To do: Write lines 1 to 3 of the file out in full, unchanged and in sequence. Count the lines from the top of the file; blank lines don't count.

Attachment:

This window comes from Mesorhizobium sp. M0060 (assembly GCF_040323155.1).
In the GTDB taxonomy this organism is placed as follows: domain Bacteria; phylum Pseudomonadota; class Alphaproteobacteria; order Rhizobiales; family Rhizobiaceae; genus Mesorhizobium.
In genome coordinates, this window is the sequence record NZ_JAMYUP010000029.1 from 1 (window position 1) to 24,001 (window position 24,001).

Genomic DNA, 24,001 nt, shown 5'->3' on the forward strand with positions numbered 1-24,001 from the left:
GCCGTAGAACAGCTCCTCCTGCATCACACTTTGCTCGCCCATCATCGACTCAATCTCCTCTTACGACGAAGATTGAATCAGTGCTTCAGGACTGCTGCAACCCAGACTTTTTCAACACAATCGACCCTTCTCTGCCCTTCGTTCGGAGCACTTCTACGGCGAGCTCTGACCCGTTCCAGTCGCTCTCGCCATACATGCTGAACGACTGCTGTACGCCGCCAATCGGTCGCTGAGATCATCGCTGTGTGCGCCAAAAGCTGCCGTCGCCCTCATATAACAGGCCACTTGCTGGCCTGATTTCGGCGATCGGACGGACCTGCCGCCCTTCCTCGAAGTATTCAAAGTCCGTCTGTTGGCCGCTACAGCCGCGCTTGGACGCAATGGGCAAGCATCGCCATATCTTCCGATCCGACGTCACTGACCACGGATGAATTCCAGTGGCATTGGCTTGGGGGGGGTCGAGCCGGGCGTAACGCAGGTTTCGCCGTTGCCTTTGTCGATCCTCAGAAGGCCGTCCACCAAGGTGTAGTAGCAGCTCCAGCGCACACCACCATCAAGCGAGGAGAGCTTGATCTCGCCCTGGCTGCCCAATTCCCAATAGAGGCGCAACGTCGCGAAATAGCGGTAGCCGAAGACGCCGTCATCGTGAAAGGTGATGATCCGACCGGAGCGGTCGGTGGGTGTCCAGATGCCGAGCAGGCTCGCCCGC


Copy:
This window comes from Mesorhizobium sp. M0060 (assembly GCF_040323155.1).
In the GTDB taxonomy this organism is placed as follows: domain Bacteria; phylum Pseudomonadota; class Alphaproteobacteria; order Rhizobiales; family Rhizobiaceae; genus Mesorhizobium.
In genome coordinates, this window is the sequence record NZ_JAMYUP010000029.1 from 1 (window position 1) to 24,001 (window position 24,001).